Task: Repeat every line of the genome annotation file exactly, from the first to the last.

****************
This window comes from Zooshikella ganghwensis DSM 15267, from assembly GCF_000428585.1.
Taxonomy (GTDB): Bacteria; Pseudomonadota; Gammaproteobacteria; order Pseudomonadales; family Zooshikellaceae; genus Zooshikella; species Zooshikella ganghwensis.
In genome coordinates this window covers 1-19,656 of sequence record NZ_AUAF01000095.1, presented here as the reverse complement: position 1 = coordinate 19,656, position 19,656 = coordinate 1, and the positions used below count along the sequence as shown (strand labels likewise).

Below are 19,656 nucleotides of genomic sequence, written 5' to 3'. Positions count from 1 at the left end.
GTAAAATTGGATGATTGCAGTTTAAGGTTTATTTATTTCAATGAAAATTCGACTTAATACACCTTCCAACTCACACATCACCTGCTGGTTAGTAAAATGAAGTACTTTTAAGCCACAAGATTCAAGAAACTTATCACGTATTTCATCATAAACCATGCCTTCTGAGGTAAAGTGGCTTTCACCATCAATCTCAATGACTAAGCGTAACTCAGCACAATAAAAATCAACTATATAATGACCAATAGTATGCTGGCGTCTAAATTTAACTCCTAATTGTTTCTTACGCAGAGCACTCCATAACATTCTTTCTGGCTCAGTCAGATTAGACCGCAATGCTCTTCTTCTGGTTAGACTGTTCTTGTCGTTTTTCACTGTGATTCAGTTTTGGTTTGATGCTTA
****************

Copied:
This window comes from Zooshikella ganghwensis DSM 15267, from assembly GCF_000428585.1.
Taxonomy (GTDB): Bacteria; Pseudomonadota; Gammaproteobacteria; order Pseudomonadales; family Zooshikellaceae; genus Zooshikella; species Zooshikella ganghwensis.
In genome coordinates this window covers 1-19,656 of sequence record NZ_AUAF01000095.1, presented here as the reverse complement: position 1 = coordinate 19,656, position 19,656 = coordinate 1, and the positions used below count along the sequence as shown (strand labels likewise).

Below are 19,656 nucleotides of genomic sequence, written 5' to 3'. Positions count from 1 at the left end.
GTAAAATTGGATGATTGCAGTTTAAGGTTTATTTATTTCAATGAAAATTCGACTTAATACACCTTCCAACTCACACATCACCTGCTGGTTAGTAAAATGAAGTACTTTTAAGCCACAAGATTCAAGAAACTTATCACGTATTTCATCATAAACCATGCCTTCTGAGGTAAAGTGGCTTTCACCATCAATCTCAATGACTAAGCGTAACTCAGCACAATAAAAATCAACTATATAATGACCAATAGTATGCTGGCGTCTAAATTTAACTCCTAATTGTTTCTTACGCAGAGCACTCCATAACATTCTTTCTGGCTCAGTCAGATTAGACCGCAATGCTCTTCTTCTGGTTAGACTGTTCTTGTCGTTTTTCACTGTGATTCAGTTTTGGTTTGATGCTTA